Community tea and book launch with special guest Bernard Pinsky: April 14

Vancouver lawyer and community leader Bernard Pinsky will be sharing the biography of his father Rubin Pinsky z"l in Edmonton on April 14.

By Pat Johnson, Jewish Independent

(Edmonton) – The Edmonton Jewish Senior Citizens Centre is inviting the community for tea, scones and a book launch with Vancouver author and community member Bernard Pinsky on April 14 at 11 am. Pinsky recently shared his dad’s compelling story of Holocaust survival in his family memoir Ordinary, Extraordinary: My Father’s Life. He will present this unique story at the event and will be available for a Q & A and book signing following the presentation.

In his ambiguously titled book, Vancouver lawyer and community leader Bernard Pinsky shares the biography of Rubin Pinsky. As the pages turn, the reader realizes that ordinariness and extraordinariness really do describe the tale of a life that veers from historically monumental to surprisingly, and gratefully, commonplace.

Pinsky’s book is based on videotaped testimonies that his father, Rubin, gave in 1983 and 1990 to the Vancouver Holocaust Education Centre, as well as family memories and what is clearly intensive research.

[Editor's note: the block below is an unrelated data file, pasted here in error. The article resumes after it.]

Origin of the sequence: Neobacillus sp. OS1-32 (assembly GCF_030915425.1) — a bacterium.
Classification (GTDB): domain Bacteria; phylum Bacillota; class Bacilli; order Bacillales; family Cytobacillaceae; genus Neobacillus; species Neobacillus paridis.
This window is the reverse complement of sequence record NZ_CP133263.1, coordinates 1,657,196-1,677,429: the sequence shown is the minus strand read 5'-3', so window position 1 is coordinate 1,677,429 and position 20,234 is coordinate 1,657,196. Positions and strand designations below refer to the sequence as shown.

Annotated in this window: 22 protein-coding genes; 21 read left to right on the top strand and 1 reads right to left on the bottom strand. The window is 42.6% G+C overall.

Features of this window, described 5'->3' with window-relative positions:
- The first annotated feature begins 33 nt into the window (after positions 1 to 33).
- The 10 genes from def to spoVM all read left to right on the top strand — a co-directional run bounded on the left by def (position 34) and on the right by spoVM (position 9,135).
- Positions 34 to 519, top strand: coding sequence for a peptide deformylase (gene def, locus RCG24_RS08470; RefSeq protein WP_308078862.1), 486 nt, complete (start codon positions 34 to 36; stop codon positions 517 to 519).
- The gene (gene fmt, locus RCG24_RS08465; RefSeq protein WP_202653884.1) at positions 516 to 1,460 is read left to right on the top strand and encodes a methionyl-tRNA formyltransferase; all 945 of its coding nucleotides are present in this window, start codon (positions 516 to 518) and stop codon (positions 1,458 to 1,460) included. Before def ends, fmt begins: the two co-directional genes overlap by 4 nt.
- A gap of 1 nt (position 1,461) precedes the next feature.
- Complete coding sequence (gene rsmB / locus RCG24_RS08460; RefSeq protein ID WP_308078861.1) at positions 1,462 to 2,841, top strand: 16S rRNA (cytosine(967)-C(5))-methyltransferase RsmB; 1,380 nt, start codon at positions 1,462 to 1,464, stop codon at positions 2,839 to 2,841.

Rubin was born (probably) in 1924, about 100 kilometres north of Pinsk in what is now Belarus but was then Poland. Pinsky sets the stage beautifully, evoking shtetl life, where the smallest of the children slept atop the bakery oven in the tiny home after his father, Baruch, had baked challah and cakes during the day to eke out a meagre living.

After the German occupation, the Nazis quickly identified the men in the Jewish community who had leadership qualities and said they were needed for an important mission in a nearby area. They were marched just out of earshot and mass murdered. In a later selection, Baruch, his wife Henya and 10-year-old Rachel were marched off and never seen again.

Rubin and his sister Chasia were deemed useful for forced labour and spared the executions. Older brother Herzl had earlier been conscripted into the Red Army.